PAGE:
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In the race for the 24th District in the Illinois House, there are three names on the Democratic ballot, but only two are viable candidates. Incumbent three-term state Rep. Elizabeth "Lisa" Hernandez is being challenged by 27-year-old Little Village resident Robert Reyes.
Our endorsement goes to Robert Reyes, who we believe will be an independent voice in Springfield. Both Reyes and Hernandez list providing greater access to early childhood education programs as a large plank in their platforms, and Hernandez has worked to make sure that funding has remained in the budget.
But we're troubled by the fact that Hernandez has made education such a strong part of her campaign while supporting and being supported by the very power structure that has undermined a huge high school in her own district, Morton District 201.
During her term in office Morton has been hammered by cutbacks and has suffered a merry-go-round of administrators - not to mention the activities and questionable associations of its board president.
Of course, Hernandez has little control over what happens in that school district, but her choice of allies leads us to believe she isn't as keen on reforming that institution as we'd like.
When it comes to the biggest issue relating to Illinois' financial future - how to reform the pension system - we believe Reyes will work to make sure that both public retirees and taxpayers are treated fairly.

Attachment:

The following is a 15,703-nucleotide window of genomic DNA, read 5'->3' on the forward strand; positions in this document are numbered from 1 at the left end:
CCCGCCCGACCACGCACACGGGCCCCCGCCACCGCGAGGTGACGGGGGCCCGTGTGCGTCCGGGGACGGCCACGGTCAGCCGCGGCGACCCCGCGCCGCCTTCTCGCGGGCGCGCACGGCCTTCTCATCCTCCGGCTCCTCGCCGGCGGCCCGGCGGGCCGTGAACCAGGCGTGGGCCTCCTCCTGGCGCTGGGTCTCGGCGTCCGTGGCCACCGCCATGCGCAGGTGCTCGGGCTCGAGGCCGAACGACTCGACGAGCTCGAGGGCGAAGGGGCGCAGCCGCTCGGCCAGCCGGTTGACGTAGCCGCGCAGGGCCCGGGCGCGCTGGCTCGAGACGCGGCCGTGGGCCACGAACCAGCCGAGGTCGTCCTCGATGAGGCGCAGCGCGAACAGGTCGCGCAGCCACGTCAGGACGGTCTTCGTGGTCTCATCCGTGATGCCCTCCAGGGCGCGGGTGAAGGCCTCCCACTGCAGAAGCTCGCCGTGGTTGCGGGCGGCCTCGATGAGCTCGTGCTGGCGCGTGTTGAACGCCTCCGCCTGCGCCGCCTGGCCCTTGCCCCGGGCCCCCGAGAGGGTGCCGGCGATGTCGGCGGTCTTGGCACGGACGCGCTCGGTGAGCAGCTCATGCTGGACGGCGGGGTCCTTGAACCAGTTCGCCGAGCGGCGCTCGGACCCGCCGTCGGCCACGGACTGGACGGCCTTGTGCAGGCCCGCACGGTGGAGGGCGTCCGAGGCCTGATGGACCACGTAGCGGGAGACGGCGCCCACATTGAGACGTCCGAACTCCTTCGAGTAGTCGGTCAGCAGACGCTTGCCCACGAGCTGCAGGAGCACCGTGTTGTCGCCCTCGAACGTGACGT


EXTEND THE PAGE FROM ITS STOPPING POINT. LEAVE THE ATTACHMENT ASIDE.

Reyes has said in no uncertain terms that the pension equation has to change. In addition to clamping down on those who take advantage of the pension system (Hernandez would also like to close some of the more egregious loopholes), Reyes has stated clearly that new employees need to pay more or have the option to convert their pension funds to a 401(k)-type arrangement.
The biggest difference between the two candidates in our eyes is independence. While Hernandez is experienced and has good working relationships with others in the state house, including the house speaker, she has too many ties that bind with power-brokers such as Michael Madigan (whose political fund, Democratic Majority, has given thousands of dollars in the past month) and the Town of Cicero.
We believe Reyes can provide that independence in addition to working for the residents of the 24th District, which is why he's getting our endorsement.
The third candidate in the race is a former Chicago police officer named Neftalie Gonzalez, who has been invisible during the campaign. With no website, no campaign fund, no campaigning work and no responses to any press inquiries, Gonzalez is not a credible candidate.
No Republicans filed to run in the March 20 primary.